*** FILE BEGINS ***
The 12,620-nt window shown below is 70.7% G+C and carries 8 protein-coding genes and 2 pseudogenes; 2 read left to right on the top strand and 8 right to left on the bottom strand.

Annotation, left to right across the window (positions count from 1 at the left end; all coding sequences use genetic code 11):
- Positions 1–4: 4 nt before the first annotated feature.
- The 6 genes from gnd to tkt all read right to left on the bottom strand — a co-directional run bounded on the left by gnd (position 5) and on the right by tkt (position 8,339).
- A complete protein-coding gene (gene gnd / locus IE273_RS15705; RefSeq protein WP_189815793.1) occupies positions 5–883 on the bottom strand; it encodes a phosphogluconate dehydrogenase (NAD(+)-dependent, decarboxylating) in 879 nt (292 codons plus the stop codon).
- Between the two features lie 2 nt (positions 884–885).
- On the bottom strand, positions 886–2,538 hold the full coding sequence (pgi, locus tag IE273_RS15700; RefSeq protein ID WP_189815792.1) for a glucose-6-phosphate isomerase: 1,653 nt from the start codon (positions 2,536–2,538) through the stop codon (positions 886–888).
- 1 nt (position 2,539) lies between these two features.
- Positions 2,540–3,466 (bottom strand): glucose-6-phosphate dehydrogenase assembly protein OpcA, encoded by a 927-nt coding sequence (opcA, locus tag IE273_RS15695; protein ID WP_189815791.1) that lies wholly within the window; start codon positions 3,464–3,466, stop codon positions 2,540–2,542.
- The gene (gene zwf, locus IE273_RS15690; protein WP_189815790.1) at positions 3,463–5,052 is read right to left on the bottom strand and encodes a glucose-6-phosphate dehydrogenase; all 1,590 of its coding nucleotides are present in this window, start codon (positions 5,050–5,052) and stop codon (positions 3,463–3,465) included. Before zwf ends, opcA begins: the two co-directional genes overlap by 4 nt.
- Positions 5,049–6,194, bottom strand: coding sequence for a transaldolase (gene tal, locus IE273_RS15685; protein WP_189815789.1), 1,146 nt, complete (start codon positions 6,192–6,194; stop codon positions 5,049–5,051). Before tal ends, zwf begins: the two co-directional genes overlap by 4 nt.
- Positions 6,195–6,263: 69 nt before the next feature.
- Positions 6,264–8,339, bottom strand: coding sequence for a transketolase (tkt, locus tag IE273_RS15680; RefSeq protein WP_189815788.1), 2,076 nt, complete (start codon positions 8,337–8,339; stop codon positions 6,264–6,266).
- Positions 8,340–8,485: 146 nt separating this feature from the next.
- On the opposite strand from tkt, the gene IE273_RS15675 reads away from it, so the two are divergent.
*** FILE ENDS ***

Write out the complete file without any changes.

The 12,620-nt window shown below is 70.7% G+C and carries 8 protein-coding genes and 2 pseudogenes; 2 read left to right on the top strand and 8 right to left on the bottom strand.

Annotation, left to right across the window (positions count from 1 at the left end; all coding sequences use genetic code 11):
- Positions 1–4: 4 nt before the first annotated feature.
- The 6 genes from gnd to tkt all read right to left on the bottom strand — a co-directional run bounded on the left by gnd (position 5) and on the right by tkt (position 8,339).
- A complete protein-coding gene (gene gnd / locus IE273_RS15705; RefSeq protein WP_189815793.1) occupies positions 5–883 on the bottom strand; it encodes a phosphogluconate dehydrogenase (NAD(+)-dependent, decarboxylating) in 879 nt (292 codons plus the stop codon).
- Between the two features lie 2 nt (positions 884–885).
- On the bottom strand, positions 886–2,538 hold the full coding sequence (pgi, locus tag IE273_RS15700; RefSeq protein ID WP_189815792.1) for a glucose-6-phosphate isomerase: 1,653 nt from the start codon (positions 2,536–2,538) through the stop codon (positions 886–888).
- 1 nt (position 2,539) lies between these two features.
- Positions 2,540–3,466 (bottom strand): glucose-6-phosphate dehydrogenase assembly protein OpcA, encoded by a 927-nt coding sequence (opcA, locus tag IE273_RS15695; protein ID WP_189815791.1) that lies wholly within the window; start codon positions 3,464–3,466, stop codon positions 2,540–2,542.
- The gene (gene zwf, locus IE273_RS15690; protein WP_189815790.1) at positions 3,463–5,052 is read right to left on the bottom strand and encodes a glucose-6-phosphate dehydrogenase; all 1,590 of its coding nucleotides are present in this window, start codon (positions 5,050–5,052) and stop codon (positions 3,463–3,465) included. Before zwf ends, opcA begins: the two co-directional genes overlap by 4 nt.
- Positions 5,049–6,194, bottom strand: coding sequence for a transaldolase (gene tal, locus IE273_RS15685; protein WP_189815789.1), 1,146 nt, complete (start codon positions 6,192–6,194; stop codon positions 5,049–5,051). Before tal ends, zwf begins: the two co-directional genes overlap by 4 nt.
- Positions 6,195–6,263: 69 nt before the next feature.
- Positions 6,264–8,339, bottom strand: coding sequence for a transketolase (tkt, locus tag IE273_RS15680; RefSeq protein WP_189815788.1), 2,076 nt, complete (start codon positions 8,337–8,339; stop codon positions 6,264–6,266).
- Positions 8,340–8,485: 146 nt separating this feature from the next.
- On the opposite strand from tkt, the gene IE273_RS15675 reads away from it, so the two are divergent.